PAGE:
Just recently we’ve heard that a long-forgotten work of Raymond Chandler’s has been unearthed, languishing in the dusty stacks of the Library of Congress. But before you get too excited, a few things to note: 1) The literary agent who represents Chandler’s estate is refusing, for the moment at least, to allow the piece to be published; 2) The piece…the piece. The piece is not the second coming of The Big Sleep. It is in fact the libretto for a comic, Gilbert-and-Sullivan-style opera called “The Princess and the Pedlar”; 3) You know how Chandler is widely regarded as one of the greatest (if not the greatest) stylists of hard-boiled fiction, famous as much for the quality of his prose as for the creation of Philip Marlowe? “The Princess and the Pedlar” seems unlikely to enhance that reputation. I say this based only on the following lyric, courtesy of the Guardian: “Criminals dyed with the deepest dyes/Hated of all the good and wise, Soaked in crime to the hair and eyes/Very unpleasant are we.” What can I say? Down these mean streets a man must go who is not himself mean, who is neither tarnished nor afraid.

I guess he got better as he got older. A whole bunch better.

And yet I will jump on “The Princess and the Pedlar,” if it ever does see the published light of day, and I will meander down some likely-looking mean streets in search of a bootleg copy, and I will do whatever I can to read the thing because.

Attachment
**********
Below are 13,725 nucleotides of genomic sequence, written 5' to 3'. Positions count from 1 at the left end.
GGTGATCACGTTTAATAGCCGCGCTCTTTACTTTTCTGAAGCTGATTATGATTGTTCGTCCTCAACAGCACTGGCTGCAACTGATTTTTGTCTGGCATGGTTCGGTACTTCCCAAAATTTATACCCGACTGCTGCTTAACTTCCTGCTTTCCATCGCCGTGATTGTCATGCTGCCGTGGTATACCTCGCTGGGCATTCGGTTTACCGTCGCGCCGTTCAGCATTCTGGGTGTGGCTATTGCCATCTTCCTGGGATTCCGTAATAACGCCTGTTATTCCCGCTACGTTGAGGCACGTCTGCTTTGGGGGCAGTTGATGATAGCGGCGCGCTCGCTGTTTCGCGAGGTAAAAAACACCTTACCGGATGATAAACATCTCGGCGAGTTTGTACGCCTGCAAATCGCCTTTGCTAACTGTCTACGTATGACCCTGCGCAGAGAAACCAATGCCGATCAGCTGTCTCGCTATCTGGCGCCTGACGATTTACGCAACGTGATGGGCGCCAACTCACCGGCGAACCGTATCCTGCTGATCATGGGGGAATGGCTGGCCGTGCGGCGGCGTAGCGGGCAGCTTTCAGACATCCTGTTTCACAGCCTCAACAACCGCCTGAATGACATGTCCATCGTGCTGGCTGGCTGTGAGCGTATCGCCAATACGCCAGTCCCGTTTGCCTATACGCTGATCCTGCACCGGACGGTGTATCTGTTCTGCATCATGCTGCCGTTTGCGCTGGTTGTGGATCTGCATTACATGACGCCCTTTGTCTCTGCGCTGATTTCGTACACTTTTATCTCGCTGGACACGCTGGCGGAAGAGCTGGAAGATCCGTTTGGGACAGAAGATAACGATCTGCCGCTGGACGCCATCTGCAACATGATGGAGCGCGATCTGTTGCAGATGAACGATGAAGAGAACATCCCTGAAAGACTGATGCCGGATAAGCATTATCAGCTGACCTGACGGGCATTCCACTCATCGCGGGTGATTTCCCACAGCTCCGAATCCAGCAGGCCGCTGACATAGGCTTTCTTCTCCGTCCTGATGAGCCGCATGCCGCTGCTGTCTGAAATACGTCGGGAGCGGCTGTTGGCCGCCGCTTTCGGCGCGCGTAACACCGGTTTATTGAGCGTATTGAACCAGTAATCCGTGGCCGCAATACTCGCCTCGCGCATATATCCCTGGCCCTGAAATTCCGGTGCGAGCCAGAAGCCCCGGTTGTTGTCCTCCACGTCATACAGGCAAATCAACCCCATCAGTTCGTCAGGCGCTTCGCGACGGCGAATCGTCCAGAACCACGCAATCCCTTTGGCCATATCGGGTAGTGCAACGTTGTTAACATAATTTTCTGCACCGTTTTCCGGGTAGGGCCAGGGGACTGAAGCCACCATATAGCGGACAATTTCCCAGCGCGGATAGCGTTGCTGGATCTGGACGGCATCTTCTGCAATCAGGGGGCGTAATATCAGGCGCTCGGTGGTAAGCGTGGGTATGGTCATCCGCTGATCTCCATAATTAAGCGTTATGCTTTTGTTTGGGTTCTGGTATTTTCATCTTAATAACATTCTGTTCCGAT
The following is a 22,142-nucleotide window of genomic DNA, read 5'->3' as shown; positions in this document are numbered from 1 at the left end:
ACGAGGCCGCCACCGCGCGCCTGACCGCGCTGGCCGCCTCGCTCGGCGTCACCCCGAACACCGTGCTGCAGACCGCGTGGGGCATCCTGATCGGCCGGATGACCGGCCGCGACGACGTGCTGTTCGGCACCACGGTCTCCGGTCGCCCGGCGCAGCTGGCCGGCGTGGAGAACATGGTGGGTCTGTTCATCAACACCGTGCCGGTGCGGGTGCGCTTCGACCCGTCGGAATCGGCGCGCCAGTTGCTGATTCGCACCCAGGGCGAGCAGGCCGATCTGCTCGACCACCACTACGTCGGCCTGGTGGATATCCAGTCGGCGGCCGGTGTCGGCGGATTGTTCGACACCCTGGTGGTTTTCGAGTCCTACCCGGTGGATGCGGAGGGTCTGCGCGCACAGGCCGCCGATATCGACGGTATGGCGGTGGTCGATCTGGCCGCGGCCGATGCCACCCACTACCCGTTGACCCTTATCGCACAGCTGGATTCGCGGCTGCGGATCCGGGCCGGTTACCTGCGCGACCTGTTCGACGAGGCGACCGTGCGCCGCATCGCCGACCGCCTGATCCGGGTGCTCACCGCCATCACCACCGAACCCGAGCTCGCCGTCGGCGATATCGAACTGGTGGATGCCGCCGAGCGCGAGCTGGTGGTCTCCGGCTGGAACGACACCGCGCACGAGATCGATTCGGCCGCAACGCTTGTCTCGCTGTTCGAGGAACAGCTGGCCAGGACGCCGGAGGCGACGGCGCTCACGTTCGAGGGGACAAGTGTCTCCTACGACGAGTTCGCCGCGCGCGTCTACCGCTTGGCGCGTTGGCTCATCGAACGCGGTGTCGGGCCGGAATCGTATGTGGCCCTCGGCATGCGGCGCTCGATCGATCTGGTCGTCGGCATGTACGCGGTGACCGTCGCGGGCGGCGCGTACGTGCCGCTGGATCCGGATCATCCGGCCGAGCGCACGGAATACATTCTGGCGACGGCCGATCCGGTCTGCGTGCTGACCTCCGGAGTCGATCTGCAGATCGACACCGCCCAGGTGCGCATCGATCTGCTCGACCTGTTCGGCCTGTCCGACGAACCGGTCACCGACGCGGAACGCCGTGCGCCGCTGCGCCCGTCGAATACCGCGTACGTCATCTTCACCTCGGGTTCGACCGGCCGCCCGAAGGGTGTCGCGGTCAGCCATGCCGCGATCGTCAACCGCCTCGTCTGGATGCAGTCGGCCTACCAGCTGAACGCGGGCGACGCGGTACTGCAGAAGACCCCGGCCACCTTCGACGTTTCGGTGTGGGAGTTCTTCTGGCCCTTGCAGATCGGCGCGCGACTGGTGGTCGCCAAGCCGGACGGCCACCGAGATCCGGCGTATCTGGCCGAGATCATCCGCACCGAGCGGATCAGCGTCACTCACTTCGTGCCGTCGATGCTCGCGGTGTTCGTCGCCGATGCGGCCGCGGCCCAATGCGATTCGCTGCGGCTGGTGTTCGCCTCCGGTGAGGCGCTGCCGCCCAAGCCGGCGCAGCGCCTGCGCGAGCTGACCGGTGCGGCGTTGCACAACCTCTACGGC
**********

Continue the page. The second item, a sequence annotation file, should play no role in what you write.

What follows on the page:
Because it’s more Chandler. And more Chandler is good, end of story.

And the beginning of the next one, which is not about Chandler at all. It is, however, about someone else who seemed to be done, down for the count, only to bounce back: Albert Campion. That curious, quip-happy gentleman, with a nose for trouble and a knack for getting others out of it.

Margery Allingham, Campion’s creator, died in 1966. Her last Campion novel, Cargo of Eagles, was published two years later, having been completed – at her request – by her husband, Philip Youngman Carter. To have a book come out two years after one’s death! That would seem to be enough immortality for anyone.

But Miss Allingham clearly had enough life-spark for two lives – or perhaps Mr. Campion did. In 1969 a new Campion adventure, Mr Campion’s Farthing, was issued, followed the next year by Mr Campion’s Falcon. Both had been written in their entirety by Youngman Carter, and the New York Times, at least, breathed a sigh of relief: Mr. Campion, they said, was “in excellent hands.”

Were they Allingham hands? No. We could slap “Just as good as when the Missus wrote’em!” on the front covers, in the hope of pulling in a few gullible punters, but we don’t lie to you. However, they are jolly good reads, in the fine Campion tradition. And as with Mr. Chandler, more Campion is good, end of story.

More Campion on sale? That may be an even better story. This week, 25% off Albert (we’ll throw in Rupert Campion, Albert’s sleuthing sprog, for free).